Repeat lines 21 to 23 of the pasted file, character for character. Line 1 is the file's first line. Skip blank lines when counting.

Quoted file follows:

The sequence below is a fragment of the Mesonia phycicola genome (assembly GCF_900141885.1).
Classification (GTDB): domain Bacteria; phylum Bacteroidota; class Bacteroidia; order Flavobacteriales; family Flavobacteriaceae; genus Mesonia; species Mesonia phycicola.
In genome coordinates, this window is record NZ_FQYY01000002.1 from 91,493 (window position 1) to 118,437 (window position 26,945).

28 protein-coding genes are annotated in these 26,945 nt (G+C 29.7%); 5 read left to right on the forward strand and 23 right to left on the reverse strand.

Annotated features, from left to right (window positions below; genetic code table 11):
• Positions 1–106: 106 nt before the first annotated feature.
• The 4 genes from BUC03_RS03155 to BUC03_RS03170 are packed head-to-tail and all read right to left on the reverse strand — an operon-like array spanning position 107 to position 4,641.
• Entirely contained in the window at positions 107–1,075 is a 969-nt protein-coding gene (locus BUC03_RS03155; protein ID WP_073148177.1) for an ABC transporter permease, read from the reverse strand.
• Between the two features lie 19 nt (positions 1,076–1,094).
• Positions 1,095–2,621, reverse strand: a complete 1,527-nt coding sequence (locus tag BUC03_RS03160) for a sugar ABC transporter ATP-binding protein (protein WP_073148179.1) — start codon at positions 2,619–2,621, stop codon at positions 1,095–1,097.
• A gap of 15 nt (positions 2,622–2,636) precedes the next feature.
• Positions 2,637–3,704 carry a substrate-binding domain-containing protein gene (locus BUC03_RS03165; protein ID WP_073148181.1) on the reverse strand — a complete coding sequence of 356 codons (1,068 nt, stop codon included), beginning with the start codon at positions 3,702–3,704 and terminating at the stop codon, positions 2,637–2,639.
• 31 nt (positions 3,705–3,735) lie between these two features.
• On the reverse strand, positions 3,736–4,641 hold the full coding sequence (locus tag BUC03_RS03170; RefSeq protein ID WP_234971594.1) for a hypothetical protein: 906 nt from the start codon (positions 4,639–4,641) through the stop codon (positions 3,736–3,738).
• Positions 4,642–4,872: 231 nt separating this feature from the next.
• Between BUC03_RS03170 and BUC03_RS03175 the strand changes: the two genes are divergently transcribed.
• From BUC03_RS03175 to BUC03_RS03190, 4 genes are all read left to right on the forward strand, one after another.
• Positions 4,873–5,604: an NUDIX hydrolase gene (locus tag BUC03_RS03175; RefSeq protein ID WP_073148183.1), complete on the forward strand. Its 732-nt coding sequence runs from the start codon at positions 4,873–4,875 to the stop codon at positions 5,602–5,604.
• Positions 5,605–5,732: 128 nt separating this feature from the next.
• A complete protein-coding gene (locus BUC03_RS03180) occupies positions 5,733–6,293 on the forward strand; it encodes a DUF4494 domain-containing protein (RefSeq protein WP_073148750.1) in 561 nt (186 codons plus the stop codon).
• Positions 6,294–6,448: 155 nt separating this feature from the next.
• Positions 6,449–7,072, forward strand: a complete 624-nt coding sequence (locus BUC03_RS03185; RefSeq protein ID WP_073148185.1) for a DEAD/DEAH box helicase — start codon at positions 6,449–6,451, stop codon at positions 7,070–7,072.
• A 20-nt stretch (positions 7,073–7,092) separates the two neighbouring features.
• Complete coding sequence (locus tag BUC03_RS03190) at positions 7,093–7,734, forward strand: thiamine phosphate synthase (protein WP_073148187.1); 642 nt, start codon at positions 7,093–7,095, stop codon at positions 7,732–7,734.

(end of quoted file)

• Positions 6,294–6,448: 155 nt separating this feature from the next.
• Positions 6,449–7,072, forward strand: a complete 624-nt coding sequence (locus BUC03_RS03185; RefSeq protein ID WP_073148185.1) for a DEAD/DEAH box helicase — start codon at positions 6,449–6,451, stop codon at positions 7,070–7,072.
• A 20-nt stretch (positions 7,073–7,092) separates the two neighbouring features.